The most recent transcendentalist, Martin Luther King Jr., tells us that civil disobedience is the most right way to deal with unjust laws. “… One has a moral responsibility to disobey unjust laws.” Mr. King is confessing that everyone has a moral responsibility to disobey unjust laws but transcendentalism illustrates how to do so in a peaceful non-violent way that will gain the respect of others (King). Morals are the basis of responsibility and a person’s moral compass is already calibrated to the right direction of what is right and what is wrong. Consciously, “One who breaks an unjust law must do so openly, lovingly, and with the willingness to accept penalty.”(King) Willing to receive punishment for what he believed in said a lot about his character but how he responded to such punishment really exhibited that he is a transcend list and not an average Joe. MLK JR not only popularized the idea of transcendentalism but showed the American people that not all wars are won with deadly weapons.
Transcendentalism is not reserved to just the US but exists all over the world. Mahatma Gandhi, originating from India, initiated a revolution in India by forcing out the British through the practice of peaceful non-conformity. Gandhi touched those around him through his willingness to receive punishment for what he believes is morally ri...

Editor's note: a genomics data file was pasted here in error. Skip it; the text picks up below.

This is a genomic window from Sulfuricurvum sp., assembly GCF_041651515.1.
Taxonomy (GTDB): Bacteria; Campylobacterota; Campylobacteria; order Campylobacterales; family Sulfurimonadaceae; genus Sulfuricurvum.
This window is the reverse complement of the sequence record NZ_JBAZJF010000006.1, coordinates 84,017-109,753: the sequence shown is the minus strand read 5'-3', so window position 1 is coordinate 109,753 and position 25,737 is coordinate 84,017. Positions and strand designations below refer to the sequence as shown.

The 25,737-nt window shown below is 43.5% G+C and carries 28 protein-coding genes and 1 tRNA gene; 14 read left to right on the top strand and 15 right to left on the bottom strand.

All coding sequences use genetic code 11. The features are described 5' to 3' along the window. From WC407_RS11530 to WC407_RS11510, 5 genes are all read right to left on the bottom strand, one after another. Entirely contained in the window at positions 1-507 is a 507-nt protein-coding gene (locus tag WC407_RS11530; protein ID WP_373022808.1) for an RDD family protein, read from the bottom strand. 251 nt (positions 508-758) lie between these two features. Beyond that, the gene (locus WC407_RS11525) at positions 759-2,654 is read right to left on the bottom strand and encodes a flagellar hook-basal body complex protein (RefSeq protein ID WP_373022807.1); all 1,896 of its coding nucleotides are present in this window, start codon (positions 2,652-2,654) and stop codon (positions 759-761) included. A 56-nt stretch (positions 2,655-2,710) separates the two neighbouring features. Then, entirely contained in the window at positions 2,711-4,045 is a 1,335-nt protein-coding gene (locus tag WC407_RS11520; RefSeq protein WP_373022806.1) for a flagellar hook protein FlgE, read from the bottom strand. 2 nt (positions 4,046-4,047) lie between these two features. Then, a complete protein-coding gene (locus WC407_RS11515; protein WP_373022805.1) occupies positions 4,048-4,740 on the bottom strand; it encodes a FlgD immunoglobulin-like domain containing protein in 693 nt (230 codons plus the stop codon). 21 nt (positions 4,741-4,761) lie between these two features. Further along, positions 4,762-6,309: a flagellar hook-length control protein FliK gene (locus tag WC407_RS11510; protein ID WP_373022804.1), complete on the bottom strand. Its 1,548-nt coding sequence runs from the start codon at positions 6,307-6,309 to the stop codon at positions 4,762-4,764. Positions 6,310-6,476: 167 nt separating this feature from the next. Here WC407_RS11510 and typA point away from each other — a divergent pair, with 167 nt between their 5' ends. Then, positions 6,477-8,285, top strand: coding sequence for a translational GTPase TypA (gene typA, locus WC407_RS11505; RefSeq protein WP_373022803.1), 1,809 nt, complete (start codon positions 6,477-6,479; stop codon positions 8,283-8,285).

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...K, Gandhi, and Thoreau all used civil disobedience to protest what they believed was right morally for them and for the people around them.
Emerson, Ralph Waldo. "from Nature." Emerson Central. Jones Johnson Lewis, n.d. Web. 27 Oct. 2013.
Glick, Wendell, ed. "Resistance to Civil Government." The Writings of Henry D. Thoreau: Reform Papers. Princeton University Press, n.d. Web. 27 Oct. 2013.
King, Martin Luther, Jr. "Letter From a Birmingham Jail." African Studies Center. University of Pennsylvania, n.d. Web. 27 Oct. 2013.
"Mahatma Gandhi." 2013. The Biography Channel website. Oct 27 2013,
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